PP&P: What is the best way to get nursing buy-in with pharmacy diversion management initiatives? 
O’Neal: It is fairly easy for pharmacy to work together with nursing in diversion prevention if there is already a high level of trust and partnership between the two departments. In most institutions, pharmacy and nursing partner often on operational improvement initiatives, automation implementations, and medication safety efforts. With a cooperative relationship, diversion detection is simply a program whose goal is to ensure patient safety by identifying impaired practitioners. Without such trust, it is easy for nursing to view diversion detection initiatives as “pharmacy is out to get nursing”. Keep the focus on patient safety to develop a good partnership and an effective system will result.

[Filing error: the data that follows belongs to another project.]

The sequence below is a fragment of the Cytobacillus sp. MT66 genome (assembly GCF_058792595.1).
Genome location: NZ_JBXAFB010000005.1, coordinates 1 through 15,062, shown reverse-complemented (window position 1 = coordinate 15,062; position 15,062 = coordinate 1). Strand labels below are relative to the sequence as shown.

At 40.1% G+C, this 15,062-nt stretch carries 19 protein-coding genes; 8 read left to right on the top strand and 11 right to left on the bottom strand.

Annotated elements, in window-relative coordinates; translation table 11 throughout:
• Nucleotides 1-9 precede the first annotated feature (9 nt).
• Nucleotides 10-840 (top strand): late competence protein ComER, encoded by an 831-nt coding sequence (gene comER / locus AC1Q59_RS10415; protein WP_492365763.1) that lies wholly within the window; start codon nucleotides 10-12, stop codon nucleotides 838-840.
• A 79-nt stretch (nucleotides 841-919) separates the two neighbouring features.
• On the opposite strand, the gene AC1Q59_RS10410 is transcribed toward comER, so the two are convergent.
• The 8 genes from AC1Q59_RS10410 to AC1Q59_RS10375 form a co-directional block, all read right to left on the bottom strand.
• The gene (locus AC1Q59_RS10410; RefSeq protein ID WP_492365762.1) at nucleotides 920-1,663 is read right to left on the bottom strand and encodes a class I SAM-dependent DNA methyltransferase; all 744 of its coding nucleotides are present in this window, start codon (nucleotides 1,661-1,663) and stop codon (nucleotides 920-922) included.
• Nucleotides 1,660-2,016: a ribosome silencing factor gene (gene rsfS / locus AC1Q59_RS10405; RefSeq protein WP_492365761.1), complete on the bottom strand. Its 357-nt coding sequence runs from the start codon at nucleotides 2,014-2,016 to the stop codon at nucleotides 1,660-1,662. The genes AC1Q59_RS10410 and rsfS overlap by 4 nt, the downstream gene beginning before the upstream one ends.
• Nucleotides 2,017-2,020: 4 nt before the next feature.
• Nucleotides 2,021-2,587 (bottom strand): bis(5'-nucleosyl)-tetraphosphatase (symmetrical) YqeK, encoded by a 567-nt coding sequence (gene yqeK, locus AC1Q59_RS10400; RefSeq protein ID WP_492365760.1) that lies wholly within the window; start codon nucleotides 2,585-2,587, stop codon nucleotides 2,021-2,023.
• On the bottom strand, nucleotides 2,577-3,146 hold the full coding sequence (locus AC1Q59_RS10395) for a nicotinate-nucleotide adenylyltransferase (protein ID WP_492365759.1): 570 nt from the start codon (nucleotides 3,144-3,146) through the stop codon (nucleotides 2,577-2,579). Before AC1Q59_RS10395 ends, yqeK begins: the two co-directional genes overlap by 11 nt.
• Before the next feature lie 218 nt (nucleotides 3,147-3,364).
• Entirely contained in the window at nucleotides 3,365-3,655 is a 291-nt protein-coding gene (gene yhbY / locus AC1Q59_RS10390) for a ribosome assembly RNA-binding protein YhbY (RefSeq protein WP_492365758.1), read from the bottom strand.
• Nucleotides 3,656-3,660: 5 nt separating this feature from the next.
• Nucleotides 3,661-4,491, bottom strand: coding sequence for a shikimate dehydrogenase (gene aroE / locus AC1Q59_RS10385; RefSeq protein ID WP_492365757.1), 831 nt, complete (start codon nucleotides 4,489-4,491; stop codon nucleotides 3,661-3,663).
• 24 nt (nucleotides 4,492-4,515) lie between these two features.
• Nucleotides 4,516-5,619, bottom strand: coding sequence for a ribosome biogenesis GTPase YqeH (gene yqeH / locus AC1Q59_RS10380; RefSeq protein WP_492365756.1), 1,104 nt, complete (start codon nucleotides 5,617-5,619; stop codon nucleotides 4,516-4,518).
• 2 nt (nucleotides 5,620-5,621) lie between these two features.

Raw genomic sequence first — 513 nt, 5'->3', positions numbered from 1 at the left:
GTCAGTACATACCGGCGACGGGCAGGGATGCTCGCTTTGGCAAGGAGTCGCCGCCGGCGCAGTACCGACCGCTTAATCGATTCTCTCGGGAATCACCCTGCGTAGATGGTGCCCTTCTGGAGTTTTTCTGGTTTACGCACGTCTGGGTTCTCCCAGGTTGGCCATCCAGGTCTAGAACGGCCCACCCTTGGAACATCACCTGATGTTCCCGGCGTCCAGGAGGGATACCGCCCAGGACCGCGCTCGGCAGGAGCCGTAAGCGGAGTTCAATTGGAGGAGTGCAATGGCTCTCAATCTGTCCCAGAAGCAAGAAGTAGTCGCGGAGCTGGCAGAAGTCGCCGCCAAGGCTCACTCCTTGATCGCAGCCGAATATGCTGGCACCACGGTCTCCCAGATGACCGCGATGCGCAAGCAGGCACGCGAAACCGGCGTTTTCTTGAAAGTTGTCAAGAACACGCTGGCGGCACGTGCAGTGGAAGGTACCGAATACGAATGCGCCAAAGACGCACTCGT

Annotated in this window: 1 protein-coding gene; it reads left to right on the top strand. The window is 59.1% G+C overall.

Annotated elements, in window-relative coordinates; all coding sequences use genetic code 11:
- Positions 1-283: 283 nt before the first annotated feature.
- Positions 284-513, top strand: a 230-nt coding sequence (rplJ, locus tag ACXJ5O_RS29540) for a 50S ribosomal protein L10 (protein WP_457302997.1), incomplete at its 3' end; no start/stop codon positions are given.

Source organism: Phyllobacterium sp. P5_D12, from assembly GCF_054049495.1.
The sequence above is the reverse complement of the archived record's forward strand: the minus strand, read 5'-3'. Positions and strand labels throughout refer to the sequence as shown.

PP&P: How can diversion be monitored in the OR? 
O’Neal: The best approach is to establish an OR-based pharmacy service that handles all controlled substance dispensing and waste. Organizations without this luxury typically allow nonpharmacy practitioners to waste their own product, which increases both the audit load and diversion risk significantly. We audit the OR record against our dispensing/waste records to ensure all product is accounted for, and also perform qualitative analysis on returned controlled substances to validate identity. 

PP&P: What strategies have you implemented to identify diversion within the pharmacy?